In the scheme of California’s Great Drives, the Angeles Forest Highway is an understated contender. It lacks the screeching ocean views of the Pacific Coast Highway; it’s less storied — and less vertiginous — than the Mulholland Highway; it’s less colourful than Route 66. But that’s just if you’re being picky. It is, in truth, an exceptionally fun drive, stretching from Burbank up the forested mountains behind the famous Hollywood sign and back down again through protected forests and over sandy cliffs. It’s a sleeper hit, a winner without the pomp and circumstance. And it is, therefore, the perfect place to be driving the brand new Kia Stinger.
Forgive us, for a moment, while we geek out. Kia, the hardworking South Korean brand whose sturdy family cars rarely make it into these pages, has been teasing the Stinger since at least 2011, when a similar concept debuted at the Frankfurt Auto Show. This was to be an entirely different kind of Kia — a car that would prove the brand had more up its sleeves than just dependable compacts and crossovers. It was to be a truly exceptional car. Enter the Stinger.
This new Kia was created in Europe by a top designer poached from Audi and a chassis-setup guru from BMW’s M Division. It was tested extensively on the Nürburgring Nordschleife. Fashioned in the old Gran Turismo style, the car is meant to be spacious, practical, and fast. To that end, it has all-wheel drive and a 3.3-litre twin-turbo V6 that pumps out 365 horsepower and 376 lb-ft of torque.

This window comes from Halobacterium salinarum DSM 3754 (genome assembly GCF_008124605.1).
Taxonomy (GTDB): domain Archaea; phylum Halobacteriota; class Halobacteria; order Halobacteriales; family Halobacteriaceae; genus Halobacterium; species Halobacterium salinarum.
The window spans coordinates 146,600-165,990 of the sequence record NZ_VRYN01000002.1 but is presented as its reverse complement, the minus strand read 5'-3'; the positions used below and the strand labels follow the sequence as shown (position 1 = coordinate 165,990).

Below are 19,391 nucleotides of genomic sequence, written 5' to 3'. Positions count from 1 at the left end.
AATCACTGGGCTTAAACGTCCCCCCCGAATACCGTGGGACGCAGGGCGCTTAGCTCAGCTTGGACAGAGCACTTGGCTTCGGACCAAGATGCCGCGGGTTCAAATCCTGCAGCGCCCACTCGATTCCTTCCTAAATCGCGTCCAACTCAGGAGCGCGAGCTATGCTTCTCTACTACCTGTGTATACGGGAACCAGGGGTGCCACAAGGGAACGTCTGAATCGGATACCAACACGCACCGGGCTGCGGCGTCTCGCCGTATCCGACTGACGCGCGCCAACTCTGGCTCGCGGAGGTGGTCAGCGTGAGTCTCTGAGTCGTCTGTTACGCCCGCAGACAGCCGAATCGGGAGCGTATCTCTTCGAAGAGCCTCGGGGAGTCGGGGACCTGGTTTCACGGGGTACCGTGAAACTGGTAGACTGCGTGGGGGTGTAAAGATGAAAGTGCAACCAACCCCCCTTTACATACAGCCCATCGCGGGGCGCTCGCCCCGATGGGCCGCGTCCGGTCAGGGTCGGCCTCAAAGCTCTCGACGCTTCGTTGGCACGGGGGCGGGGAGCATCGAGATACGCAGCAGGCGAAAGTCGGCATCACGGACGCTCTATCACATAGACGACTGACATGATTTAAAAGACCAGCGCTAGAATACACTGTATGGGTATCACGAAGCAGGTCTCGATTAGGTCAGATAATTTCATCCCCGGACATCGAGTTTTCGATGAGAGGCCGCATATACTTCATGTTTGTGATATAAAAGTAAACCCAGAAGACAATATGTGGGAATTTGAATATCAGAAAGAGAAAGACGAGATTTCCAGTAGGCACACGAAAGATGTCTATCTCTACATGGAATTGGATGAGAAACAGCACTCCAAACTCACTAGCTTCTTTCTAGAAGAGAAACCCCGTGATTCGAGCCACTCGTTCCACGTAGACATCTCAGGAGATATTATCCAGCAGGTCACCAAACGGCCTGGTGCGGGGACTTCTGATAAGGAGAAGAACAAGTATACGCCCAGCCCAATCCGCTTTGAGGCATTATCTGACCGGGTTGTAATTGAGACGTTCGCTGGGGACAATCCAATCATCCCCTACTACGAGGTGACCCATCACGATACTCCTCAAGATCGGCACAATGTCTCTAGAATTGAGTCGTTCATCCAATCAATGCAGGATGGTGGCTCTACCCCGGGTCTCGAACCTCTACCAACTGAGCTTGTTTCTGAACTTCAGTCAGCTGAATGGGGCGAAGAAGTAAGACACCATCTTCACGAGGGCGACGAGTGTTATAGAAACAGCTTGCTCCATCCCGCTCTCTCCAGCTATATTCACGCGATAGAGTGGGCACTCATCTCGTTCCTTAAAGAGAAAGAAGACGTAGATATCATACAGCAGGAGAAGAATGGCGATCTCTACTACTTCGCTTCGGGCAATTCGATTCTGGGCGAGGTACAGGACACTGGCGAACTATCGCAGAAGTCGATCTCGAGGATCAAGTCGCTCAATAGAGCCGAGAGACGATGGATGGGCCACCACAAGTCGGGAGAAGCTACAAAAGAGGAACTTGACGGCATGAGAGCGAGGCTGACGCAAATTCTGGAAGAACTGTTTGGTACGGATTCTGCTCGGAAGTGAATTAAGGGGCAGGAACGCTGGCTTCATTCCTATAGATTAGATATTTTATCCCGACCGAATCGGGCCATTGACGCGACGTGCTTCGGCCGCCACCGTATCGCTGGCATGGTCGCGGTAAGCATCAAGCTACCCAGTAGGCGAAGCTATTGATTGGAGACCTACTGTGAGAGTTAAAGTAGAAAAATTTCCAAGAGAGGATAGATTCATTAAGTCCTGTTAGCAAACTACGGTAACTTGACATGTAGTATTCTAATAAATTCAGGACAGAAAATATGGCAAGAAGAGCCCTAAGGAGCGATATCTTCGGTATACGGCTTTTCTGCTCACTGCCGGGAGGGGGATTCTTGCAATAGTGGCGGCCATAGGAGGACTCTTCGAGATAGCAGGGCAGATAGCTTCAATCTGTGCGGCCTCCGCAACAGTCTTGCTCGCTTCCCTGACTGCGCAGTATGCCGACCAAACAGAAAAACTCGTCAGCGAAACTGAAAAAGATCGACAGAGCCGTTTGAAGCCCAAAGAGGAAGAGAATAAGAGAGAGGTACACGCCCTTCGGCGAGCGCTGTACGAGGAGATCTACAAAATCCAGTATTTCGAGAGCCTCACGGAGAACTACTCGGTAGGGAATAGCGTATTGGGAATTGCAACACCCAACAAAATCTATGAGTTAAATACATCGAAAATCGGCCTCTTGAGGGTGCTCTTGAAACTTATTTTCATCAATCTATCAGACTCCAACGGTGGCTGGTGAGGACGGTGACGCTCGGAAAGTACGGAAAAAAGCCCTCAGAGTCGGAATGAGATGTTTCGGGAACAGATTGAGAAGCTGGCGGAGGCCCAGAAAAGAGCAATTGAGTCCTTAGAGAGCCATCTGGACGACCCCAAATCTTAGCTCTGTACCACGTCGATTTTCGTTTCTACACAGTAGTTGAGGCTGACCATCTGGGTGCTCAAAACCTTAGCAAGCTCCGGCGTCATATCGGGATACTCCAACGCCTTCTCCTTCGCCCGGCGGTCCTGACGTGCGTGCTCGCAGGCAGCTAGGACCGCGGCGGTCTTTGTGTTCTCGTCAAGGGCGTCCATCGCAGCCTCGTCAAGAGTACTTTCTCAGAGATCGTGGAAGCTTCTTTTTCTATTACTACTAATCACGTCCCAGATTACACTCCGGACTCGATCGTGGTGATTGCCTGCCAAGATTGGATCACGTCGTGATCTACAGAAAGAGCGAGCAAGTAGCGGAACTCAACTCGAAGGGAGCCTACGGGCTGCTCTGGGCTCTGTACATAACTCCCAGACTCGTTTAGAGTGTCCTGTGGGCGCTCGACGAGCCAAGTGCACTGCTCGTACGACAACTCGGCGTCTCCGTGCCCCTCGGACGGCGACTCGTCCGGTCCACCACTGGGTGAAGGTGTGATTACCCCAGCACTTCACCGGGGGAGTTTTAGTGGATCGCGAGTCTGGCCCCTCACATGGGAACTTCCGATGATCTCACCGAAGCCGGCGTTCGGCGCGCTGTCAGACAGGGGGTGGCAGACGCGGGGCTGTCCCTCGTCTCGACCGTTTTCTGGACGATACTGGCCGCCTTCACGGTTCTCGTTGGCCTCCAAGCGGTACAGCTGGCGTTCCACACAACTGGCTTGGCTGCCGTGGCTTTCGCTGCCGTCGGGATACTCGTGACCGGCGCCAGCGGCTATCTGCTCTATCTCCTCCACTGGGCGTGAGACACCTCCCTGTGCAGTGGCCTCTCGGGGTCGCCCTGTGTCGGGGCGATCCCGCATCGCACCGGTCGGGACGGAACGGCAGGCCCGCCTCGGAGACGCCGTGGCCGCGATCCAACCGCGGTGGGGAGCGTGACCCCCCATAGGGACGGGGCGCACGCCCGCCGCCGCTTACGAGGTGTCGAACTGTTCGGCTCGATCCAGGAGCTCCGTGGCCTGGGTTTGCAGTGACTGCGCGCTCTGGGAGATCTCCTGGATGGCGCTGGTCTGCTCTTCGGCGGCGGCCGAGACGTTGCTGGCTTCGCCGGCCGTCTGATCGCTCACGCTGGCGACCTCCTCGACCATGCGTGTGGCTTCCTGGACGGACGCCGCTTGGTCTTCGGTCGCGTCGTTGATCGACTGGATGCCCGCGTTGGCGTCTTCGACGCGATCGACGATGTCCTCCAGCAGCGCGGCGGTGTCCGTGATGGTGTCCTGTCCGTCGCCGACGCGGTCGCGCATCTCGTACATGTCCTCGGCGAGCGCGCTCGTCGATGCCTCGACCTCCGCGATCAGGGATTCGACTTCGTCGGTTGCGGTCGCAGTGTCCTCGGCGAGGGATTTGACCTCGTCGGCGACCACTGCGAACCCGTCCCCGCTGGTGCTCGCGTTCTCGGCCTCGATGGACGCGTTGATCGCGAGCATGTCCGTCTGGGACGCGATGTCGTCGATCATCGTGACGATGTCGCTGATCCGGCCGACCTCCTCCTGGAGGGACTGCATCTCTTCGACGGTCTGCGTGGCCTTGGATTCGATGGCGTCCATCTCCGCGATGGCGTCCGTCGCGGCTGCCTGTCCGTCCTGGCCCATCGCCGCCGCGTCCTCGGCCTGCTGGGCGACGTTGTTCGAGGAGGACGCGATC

These are not insubstantial numbers. In fact, Kia has taken great pains to point out just where those numbers fit on the current automotive spectrum — its own list of comparables includes the Audi A5 Sportback, the BMW 4 Series, the Lexus GS, and the Porsche Panamera (which, fully loaded, can cost almost three times the Kia’s top-end $49,000 price tag). Talk about ambitious.
Luckily, the car more than delivers. On the Angeles Forest Highway, the Stinger proved itself a phenomenally capable long-distance touring car, putting a slight emphasis on ride comfort rather than corner-carving precision. It hits 0–100 km/h in 4.9 seconds, faster even than some of the aforementioned German machinery. And while it lacks the polish of some of those luxury cars — especially when it comes to their interior comfort and details, areas where the Kia’s finish evinces its price tag — it is undeniably, unabashedly fun to drive. Consider Kia’s point emphatically proved.